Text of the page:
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Debating faith in cyberspace: Offline consequences of online religious expression in Pakistan

REUTERS/Faisal Mahmood

This statement was originally published on on 2 November 2015.

A deep-rooted culture of impunity, life threatening environment for online religious expression, conflicting constitutional provisions and governance practices are the key findings of a new research report launched by Bytes for All (B4A), Pakistan.

The new research study 'Debating Faith in Cyberspace: Offline Consequences of Online religious expression in Pakistan' shows that Pakistani authorities are blocking online expression of religious minorities, while banned organizations continue to enjoy impunity. Banned organizations have been openly threatening religious minorities online, already persecuted in the country in full view of Pakistani authorities.

Shia and Ahmadiyya communities are among those who have been facing persecution at the hands of state and non-state actors. Around 4,389 Shi'ites were killed from 2011 to 2015 with a large number of targeted attacks on Ahmadiyya community.

The report demands that the authorities should immediately attempt to create an enabling environment for minority communities to restore their right to freedom of expression and religion (FoER) - something towards which they have shown active reluctance.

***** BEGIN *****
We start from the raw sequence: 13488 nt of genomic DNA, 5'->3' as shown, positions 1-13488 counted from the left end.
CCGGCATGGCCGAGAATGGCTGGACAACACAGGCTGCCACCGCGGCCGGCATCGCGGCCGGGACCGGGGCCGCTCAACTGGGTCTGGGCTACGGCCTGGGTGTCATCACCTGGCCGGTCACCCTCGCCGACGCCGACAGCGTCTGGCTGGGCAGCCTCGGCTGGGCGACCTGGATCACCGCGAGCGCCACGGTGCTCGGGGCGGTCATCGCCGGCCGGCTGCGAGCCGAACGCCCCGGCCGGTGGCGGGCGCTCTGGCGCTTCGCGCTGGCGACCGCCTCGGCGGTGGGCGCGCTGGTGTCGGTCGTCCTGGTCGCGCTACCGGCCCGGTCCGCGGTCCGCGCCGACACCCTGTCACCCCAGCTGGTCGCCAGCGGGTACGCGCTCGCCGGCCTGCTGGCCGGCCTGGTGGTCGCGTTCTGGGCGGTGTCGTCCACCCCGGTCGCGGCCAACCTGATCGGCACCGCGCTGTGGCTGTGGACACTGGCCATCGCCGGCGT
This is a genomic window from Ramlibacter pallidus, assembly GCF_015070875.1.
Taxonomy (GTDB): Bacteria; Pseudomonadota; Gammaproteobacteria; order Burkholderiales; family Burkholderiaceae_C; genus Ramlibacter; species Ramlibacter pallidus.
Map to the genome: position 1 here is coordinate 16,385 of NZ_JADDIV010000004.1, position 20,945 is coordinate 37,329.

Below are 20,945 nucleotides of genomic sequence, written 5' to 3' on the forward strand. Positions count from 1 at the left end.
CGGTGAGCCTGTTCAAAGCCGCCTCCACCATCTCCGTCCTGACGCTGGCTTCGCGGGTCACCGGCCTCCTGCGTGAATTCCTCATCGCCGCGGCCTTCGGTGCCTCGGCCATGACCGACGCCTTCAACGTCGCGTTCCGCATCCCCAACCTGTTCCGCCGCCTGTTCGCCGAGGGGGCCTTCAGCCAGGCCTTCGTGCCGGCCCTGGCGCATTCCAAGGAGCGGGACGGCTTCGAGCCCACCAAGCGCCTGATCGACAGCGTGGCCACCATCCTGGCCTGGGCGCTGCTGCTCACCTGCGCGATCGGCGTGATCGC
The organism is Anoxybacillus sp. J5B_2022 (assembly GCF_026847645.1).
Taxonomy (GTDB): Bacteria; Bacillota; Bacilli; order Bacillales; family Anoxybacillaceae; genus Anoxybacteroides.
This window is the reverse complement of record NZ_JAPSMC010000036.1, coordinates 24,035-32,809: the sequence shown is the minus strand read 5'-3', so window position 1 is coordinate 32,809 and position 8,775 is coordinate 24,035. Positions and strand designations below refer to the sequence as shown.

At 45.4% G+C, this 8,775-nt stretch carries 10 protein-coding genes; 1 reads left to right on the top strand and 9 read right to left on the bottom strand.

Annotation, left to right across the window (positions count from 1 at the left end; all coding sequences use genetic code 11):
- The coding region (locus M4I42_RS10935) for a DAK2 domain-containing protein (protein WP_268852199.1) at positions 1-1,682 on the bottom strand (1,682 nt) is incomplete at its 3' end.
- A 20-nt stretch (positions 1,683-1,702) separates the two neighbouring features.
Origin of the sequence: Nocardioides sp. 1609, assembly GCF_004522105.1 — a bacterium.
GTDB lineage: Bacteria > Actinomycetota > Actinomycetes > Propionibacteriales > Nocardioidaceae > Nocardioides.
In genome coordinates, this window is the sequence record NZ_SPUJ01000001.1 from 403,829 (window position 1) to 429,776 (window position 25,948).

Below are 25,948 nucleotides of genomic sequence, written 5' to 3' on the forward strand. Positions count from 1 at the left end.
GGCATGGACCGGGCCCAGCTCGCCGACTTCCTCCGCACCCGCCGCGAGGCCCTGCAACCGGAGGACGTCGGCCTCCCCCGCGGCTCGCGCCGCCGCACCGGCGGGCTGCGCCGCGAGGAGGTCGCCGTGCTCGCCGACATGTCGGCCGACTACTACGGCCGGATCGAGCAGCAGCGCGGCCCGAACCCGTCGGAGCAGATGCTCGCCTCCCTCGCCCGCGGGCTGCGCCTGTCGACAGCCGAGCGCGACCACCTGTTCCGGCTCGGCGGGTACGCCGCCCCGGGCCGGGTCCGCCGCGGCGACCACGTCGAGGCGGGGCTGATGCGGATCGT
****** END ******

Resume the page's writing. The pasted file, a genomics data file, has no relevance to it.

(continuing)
The research explores different aspects of online religious expression in Pakistan, including existing legal frameworks both at domestic and international levels and also mentions constitutional anomalies.

"Asian Civil Society got together in Jakarta in June 2015 and came up with a set of recommendations for various stakeholders, called the Jakarta Recommendations. We urge authorities in Pakistan and elsewhere in the region to implement these recommendations," said Shahzad Ahmad, Country Director of Bytes for All, Pakistan.

The report further calls upon the state to make sure that the laws in place adhere to the international standards set in the Universal Declaration of Human Rights (UDHR), International Covenant on Civil and Political Rights (ICCPR), and other UN Human Rights instruments.

Recommendations for media and civil society include capacity building of journalists to understand various forms of hate speech, utilization of journalist unions to network and mobilize on how to address threats against religious minorities including bloggers who are vulnerable. Civil society is urged to document violations regularly and alert national and international actors tasked with upholding fundamental human rights.

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